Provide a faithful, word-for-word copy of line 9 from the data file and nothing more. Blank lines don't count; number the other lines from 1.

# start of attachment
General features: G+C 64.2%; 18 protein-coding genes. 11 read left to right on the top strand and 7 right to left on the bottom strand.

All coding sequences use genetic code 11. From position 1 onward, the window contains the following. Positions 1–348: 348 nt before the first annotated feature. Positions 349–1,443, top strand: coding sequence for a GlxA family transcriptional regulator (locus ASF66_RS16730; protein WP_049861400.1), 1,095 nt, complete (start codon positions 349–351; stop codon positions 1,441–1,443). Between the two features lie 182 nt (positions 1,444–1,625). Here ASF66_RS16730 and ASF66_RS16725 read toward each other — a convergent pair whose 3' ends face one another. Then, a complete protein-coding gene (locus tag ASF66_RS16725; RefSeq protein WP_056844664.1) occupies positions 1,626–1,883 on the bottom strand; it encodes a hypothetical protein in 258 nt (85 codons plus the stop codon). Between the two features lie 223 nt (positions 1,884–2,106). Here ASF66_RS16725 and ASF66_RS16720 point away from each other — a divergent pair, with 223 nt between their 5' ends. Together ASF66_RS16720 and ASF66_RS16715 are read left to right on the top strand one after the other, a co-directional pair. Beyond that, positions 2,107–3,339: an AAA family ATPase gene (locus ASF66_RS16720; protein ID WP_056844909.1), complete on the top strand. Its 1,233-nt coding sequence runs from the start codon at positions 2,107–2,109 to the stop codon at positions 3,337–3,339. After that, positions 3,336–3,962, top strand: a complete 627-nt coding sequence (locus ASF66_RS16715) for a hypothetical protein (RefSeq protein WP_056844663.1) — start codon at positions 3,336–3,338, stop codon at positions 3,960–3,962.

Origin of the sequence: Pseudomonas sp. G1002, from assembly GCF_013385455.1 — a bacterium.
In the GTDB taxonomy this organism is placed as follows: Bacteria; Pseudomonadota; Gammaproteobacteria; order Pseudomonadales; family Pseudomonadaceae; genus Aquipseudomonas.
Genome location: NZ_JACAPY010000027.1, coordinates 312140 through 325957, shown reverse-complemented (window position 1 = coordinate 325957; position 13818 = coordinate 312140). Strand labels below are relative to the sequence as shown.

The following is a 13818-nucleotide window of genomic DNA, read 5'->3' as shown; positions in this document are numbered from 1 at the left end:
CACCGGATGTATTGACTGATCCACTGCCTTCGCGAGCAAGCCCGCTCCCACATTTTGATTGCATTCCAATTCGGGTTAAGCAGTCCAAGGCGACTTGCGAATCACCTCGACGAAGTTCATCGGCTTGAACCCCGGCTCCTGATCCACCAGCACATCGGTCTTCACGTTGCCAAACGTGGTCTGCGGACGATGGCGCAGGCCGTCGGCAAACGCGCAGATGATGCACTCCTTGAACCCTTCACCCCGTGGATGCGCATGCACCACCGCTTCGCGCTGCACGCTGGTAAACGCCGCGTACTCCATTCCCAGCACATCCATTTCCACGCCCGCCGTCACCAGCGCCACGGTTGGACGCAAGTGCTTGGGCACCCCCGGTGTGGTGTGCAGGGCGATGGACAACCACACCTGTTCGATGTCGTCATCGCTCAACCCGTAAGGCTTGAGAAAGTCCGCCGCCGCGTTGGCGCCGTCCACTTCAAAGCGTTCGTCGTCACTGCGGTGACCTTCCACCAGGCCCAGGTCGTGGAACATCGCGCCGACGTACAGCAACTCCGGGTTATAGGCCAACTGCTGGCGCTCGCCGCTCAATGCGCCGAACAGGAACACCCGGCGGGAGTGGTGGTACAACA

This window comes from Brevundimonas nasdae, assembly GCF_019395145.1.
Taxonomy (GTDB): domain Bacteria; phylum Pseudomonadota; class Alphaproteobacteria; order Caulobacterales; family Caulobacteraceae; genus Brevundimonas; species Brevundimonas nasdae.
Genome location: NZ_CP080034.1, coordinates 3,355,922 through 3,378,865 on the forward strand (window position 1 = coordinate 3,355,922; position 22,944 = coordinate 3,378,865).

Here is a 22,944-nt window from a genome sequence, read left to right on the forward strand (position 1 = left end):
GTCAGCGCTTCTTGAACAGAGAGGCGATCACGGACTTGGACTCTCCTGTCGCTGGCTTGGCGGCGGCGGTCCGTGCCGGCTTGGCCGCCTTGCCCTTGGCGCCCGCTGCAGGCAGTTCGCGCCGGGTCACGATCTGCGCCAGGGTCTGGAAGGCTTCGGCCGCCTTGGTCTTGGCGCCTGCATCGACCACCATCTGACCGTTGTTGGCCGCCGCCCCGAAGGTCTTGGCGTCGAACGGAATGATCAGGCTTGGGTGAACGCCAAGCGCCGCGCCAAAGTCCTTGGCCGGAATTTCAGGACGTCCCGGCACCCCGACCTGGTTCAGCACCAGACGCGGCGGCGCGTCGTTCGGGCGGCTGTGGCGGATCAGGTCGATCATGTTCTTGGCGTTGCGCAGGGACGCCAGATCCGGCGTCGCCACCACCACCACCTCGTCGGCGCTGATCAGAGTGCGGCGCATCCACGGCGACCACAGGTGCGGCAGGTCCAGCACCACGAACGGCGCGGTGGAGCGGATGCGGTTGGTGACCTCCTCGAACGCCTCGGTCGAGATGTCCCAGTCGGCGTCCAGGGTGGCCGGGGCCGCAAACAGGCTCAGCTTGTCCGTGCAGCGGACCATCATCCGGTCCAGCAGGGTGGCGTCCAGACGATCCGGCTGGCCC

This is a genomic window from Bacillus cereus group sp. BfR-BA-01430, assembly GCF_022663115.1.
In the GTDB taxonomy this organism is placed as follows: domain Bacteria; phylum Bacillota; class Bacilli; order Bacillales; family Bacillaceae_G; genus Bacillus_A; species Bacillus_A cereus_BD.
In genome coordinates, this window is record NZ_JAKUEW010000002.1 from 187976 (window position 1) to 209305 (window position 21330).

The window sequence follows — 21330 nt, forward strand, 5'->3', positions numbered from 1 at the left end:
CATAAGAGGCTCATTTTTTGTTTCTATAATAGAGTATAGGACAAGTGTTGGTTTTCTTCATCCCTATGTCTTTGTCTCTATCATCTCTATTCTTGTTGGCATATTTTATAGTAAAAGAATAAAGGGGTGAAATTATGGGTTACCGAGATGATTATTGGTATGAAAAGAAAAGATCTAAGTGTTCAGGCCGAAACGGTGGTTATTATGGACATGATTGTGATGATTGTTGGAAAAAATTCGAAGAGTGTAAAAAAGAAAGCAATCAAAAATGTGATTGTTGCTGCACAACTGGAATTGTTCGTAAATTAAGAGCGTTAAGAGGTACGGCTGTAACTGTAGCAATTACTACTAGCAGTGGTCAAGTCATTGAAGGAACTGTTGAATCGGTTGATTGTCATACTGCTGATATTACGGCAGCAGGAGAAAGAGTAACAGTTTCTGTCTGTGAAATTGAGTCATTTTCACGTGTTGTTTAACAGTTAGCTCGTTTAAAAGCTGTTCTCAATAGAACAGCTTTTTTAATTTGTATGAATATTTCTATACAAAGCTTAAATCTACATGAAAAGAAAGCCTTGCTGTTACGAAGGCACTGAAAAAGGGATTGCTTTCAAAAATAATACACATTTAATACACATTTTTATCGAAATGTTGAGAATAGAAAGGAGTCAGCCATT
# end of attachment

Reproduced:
Taxonomy (GTDB): domain Bacteria; phylum Pseudomonadota; class Alphaproteobacteria; order Caulobacterales; family Caulobacteraceae; genus Brevundimonas; species Brevundimonas nasdae.